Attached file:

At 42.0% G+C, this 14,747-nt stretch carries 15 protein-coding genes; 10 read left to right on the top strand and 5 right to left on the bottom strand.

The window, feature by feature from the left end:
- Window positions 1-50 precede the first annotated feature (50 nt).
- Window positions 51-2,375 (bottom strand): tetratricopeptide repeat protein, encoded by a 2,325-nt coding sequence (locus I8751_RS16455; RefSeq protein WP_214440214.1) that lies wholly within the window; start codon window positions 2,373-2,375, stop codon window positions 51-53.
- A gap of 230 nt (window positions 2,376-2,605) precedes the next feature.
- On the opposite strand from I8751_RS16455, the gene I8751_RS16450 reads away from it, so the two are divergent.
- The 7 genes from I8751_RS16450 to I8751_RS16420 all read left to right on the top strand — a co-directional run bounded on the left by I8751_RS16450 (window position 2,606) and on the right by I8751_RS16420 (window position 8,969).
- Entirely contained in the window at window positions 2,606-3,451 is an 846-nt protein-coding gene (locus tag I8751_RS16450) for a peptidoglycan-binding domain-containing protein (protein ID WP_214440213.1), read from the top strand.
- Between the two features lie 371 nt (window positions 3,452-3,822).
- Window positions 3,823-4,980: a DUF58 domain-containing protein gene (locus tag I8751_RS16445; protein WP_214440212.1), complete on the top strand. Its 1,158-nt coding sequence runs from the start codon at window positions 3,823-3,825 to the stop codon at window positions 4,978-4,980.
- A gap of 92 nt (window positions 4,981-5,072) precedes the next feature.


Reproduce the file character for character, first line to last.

At 42.0% G+C, this 14,747-nt stretch carries 15 protein-coding genes; 10 read left to right on the top strand and 5 right to left on the bottom strand.

The window, feature by feature from the left end:
- Window positions 1-50 precede the first annotated feature (50 nt).
- Window positions 51-2,375 (bottom strand): tetratricopeptide repeat protein, encoded by a 2,325-nt coding sequence (locus I8751_RS16455; RefSeq protein WP_214440214.1) that lies wholly within the window; start codon window positions 2,373-2,375, stop codon window positions 51-53.
- A gap of 230 nt (window positions 2,376-2,605) precedes the next feature.
- On the opposite strand from I8751_RS16455, the gene I8751_RS16450 reads away from it, so the two are divergent.
- The 7 genes from I8751_RS16450 to I8751_RS16420 all read left to right on the top strand — a co-directional run bounded on the left by I8751_RS16450 (window position 2,606) and on the right by I8751_RS16420 (window position 8,969).
- Entirely contained in the window at window positions 2,606-3,451 is an 846-nt protein-coding gene (locus tag I8751_RS16450) for a peptidoglycan-binding domain-containing protein (protein ID WP_214440213.1), read from the top strand.
- Between the two features lie 371 nt (window positions 3,452-3,822).
- Window positions 3,823-4,980: a DUF58 domain-containing protein gene (locus tag I8751_RS16445; protein WP_214440212.1), complete on the top strand. Its 1,158-nt coding sequence runs from the start codon at window positions 3,823-3,825 to the stop codon at window positions 4,978-4,980.
- A gap of 92 nt (window positions 4,981-5,072) precedes the next feature.